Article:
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The tremendous success of the April 19-22 World Peoples Summit on Climate Change and Mother Earth Rights held in Cochabamba, Bolivia, has confirmed the well-deserved role of its initiator — Bolivian President Evo Morales — as one of the world’s leading environmental advocates. Since being elected the country’s first indigenous president in 2005, Morales has continuously denounced the threat posed by the climate crisis and environmental destruction. Morales has pointed the figure at the real cause of the problem: the consumerist and profit-driven capitalist system.
The party of the troglodytes had lost its man of steel, and craved another overlord to bring them all to heel. The smirking trog turned down the job. Folks knew he was a wanker. The doctor couldn’t pull it off, so then they tried the banker. Meanwhile the planet’s heating up — that’s not just trog hot air. It’s carbon gases spewing out from coal plants everywhere. They must be shut before seas rise and low land disappears. But trogs in caves care only how to save their own careers. The banker trog had stepped outside and sniffed the warming haze,
“There are two ways forward: Either save capitalism, or save Mother Earth”, Bolivian President Evo Morales said, stressing that this was the choice facing governments at a May 7 press conference in New York. There, he discussed the outcomes of the 35,000-strong World People’s Summit on Climate Change and the Rights of Mother Earth with United Nations Secretary-General Ban Ki-moon.
Newspeak in the 21st Century by David Edwards & David Cromwell Pluto Press, 2009, 299 pages, $25 Review by John Smith News-analysing website Media Lens isn’t liked by the corporate media.
Green Left Weekly — Australia’s leading non-corporate newspaper — has an ambitious target to raise $300,000 for it’s fighting fund this year. This is the amount needed to ensure we can cover all the costs associated with research, production and distribution. It’s no small thing to produce such a quality publication.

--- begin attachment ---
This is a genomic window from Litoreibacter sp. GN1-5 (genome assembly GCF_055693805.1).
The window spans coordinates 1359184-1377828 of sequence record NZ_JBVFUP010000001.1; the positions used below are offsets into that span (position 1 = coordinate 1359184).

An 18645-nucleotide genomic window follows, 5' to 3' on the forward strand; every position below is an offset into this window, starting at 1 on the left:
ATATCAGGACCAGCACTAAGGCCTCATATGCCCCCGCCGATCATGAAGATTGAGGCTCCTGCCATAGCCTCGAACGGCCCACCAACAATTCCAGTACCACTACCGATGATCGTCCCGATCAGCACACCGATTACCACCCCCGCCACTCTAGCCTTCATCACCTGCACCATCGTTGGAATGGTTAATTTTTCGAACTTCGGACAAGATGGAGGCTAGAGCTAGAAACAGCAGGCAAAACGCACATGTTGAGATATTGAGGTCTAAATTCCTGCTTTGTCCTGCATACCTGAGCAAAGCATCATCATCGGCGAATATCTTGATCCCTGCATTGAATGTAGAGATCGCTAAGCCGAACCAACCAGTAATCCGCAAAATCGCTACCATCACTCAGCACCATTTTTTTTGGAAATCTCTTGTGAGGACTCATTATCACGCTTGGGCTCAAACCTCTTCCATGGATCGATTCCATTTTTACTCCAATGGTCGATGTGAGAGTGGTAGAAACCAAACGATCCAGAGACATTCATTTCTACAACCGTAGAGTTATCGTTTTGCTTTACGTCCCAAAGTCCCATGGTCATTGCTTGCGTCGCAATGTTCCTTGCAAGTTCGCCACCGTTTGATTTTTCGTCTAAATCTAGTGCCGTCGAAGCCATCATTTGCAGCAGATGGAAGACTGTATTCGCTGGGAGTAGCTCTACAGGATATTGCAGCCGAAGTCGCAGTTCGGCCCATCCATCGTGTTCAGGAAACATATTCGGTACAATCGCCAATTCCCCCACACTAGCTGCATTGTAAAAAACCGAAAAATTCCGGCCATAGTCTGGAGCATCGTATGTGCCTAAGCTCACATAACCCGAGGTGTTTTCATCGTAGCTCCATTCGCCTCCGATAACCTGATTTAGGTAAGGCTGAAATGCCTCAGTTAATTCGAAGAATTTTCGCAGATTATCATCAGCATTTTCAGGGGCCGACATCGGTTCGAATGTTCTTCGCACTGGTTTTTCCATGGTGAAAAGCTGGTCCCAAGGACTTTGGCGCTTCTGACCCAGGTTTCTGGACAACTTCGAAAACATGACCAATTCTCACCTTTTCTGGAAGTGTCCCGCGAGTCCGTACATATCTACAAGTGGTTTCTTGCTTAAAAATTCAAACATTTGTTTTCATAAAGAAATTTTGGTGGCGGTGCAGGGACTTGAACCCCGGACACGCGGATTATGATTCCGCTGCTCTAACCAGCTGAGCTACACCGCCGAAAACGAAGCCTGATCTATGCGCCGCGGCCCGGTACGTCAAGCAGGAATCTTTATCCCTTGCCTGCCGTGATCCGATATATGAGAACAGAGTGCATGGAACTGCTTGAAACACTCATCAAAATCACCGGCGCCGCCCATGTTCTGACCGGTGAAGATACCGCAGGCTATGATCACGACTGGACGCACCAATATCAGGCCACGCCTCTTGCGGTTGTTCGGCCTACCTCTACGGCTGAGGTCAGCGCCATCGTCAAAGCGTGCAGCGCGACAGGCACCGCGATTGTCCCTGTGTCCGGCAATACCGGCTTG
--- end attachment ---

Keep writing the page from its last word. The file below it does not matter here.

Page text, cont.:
Perhaps no other sector better exemplifies the challenge the Bolivian government faces in lifting the country out of the poverty and dependency afflicting South America’s poorest nation than its all-important mining industry. Mining minister and former miners’ union leader Jose Pimentel told Green Left Weekly: “Bolivia has been a mining country for more than 500 years, ever since the Spanish came and discovered the legendary wealth [of the silver mines] of Potosi.”
‘Perish the Privileged Orders’: A Socialist History of the Chartist Movement By Mark O’Brien New Clarion Press Revised Edition 2009, 119 pages Review by Alex Miller If you believed the corporate media, you might think that the greatest threats to parliamentary democracy in a country like Britain have come from Kaiser Wilhelm’s armies in World War I or — today — from Al Qaeda and Islamic jihadists. In fact, the greatest enemies of representative democracy in Britain over the centuries have been the British ruling classes themselves.
More than 60 people attended Brisbane's premiere screening of a new documentary by Sydney's Actively Radical TV about the construction of the Alyawarr people's Protest House at their walk-off camp near Ampilatwatja in the Northern Territory. The film has interviews with unionists from across the country who worked with the community to build the house. It also features community members and leaders.